For CZA and Miradas organisations, actively working with children with autism, the main motivation to join this project is related to the need to improve quality of life of their students with ASD and fulfil one of the rights from Convention on the Rights of the Child which is related to achieving fullest possible social integration and individual development. STANDO offers teacher trainings to teachers from all over Europe, therefore, this project will help them to bring together the skills of such a diverse set of partners in creating new curricula and expanding their training offer. At the same time, through an exchange of good practices and ideas they will gain valuable knowledge and experiences which will not only contribute to the personal and professional development of their staff, but also to the creation of an innovative and comprehensive training package
One of the characteristics of children with ASD, ADHD, learning disabilities and other neurodevelopmental disorders is social skills deficiency. Given the idiosyncratic difficulties in the social and emotional understanding of pupils with ASD, teachers may face considerable difficulties in managing their needs, thereby affecting the quality of the teachers’ relationship with these pupils (Emam and Farrell, 2009). Within this context, and considering how important learning social skills from an early age is, and the challenges teachers can face, we propose a project with target group general pre-school /primary school teachers that have in their mainstream classes children with ASD, with the following objectives:
It will be generated by all partners under the guidance of the curriculum design experts within the consortium. It will result in a Social Skills curriculum addressed to primary school teachers working with children with ASD in the mainstream classroom. It aims to serve as the base for teachers who want to teach social skills to their students with ASD.
It will increase the teachers’ skills and competencies according to the specific requirements of the project. Taking into consideration:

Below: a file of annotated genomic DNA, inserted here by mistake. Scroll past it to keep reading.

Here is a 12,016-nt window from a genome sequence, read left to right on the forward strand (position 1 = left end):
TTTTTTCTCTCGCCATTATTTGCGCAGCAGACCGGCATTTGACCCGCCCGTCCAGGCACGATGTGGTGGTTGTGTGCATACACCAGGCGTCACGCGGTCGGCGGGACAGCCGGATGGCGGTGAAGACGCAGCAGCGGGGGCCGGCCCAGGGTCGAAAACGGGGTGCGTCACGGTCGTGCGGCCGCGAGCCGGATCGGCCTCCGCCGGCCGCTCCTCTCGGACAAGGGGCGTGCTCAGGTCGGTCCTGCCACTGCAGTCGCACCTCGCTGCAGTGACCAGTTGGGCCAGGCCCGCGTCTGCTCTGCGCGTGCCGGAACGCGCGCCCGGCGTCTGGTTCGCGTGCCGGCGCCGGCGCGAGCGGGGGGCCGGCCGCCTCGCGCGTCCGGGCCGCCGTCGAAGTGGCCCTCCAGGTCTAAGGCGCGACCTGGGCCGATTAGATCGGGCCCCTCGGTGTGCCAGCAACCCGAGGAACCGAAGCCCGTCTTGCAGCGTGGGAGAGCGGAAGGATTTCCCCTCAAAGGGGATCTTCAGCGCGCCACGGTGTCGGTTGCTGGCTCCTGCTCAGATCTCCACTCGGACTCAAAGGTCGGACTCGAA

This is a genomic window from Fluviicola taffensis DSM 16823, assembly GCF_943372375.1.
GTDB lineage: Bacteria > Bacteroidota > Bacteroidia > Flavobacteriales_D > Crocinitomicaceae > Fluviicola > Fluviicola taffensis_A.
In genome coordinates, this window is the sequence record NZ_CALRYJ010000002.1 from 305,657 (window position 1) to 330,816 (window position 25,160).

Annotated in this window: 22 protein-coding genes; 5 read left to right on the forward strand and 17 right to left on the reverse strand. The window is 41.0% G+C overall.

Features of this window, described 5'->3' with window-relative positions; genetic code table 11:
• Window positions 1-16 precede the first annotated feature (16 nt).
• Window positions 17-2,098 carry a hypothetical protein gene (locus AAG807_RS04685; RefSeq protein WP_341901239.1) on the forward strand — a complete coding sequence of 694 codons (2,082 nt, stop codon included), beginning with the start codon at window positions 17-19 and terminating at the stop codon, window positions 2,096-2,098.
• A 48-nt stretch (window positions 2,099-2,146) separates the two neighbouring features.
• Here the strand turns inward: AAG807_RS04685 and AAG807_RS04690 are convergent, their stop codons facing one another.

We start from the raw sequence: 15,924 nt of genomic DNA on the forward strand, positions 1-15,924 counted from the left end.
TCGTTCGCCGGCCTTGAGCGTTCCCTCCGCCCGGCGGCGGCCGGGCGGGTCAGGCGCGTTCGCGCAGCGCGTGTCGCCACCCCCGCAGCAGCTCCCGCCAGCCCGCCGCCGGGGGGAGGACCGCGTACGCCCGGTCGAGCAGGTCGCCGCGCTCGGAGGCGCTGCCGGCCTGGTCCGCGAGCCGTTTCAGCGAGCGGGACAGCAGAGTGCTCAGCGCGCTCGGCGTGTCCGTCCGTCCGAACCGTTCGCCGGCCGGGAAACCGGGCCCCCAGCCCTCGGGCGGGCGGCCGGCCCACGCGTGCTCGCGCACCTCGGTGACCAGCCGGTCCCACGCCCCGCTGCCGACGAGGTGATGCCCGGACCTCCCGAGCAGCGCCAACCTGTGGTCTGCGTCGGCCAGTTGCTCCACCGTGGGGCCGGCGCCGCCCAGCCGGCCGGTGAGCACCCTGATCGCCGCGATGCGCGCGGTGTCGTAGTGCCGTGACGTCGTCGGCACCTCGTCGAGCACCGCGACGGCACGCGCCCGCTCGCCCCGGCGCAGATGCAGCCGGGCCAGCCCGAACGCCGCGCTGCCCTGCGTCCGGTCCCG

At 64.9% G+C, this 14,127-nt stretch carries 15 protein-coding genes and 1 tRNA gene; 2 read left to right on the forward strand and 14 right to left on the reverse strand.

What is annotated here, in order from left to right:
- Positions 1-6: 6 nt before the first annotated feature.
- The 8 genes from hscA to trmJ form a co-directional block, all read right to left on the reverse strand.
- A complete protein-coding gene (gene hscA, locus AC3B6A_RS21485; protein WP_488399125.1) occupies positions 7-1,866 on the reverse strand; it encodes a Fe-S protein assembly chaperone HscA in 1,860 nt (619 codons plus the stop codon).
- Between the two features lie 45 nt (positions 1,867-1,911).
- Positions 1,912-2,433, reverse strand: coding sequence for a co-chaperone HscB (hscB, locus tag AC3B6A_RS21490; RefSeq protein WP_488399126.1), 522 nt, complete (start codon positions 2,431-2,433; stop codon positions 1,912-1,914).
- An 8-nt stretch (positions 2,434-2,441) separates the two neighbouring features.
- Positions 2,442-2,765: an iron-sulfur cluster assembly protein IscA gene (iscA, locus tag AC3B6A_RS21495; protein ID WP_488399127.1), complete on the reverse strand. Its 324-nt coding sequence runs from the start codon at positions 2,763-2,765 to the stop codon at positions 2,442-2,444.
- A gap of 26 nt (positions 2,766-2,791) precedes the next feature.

a) the challenges children with autism face in the mainstream classroom and in the school environment in general
b) the social skills children with autism usually lack (i.e communication skills)
c) the absence of comprehensive training curricula that will focus on the professional development of teachers in social skills. We consider that this training curriculum will bridge the gap between theory and praxis since practically it will familiarise the teachers with the GAMESS package (VR Game & Group games Booklet)
The curriculum will be an invaluable source that will support teachers when teaching social skills to their students with autism and will result in students’ improved school life and integration into the wider community.
The VR game will be designed, having in mind the social skills curriculum (IO1) and the characteristics of children with ASD and will aim at teaching them social skills. The VR Game can be transferred to organisations beyond the GAMESS partners and to a range of sectors not necessarily addressed in this project. The VR game will be a multiplayer game, simulating the classroom, with different levels to improve social skills. Gameplay will be focused on simple collaborative learning activities that are already part of the school curriculum and from the social skills curriculum (IO1). The collaborative learning activities from major subjects will be defined in co-creation with pre-school and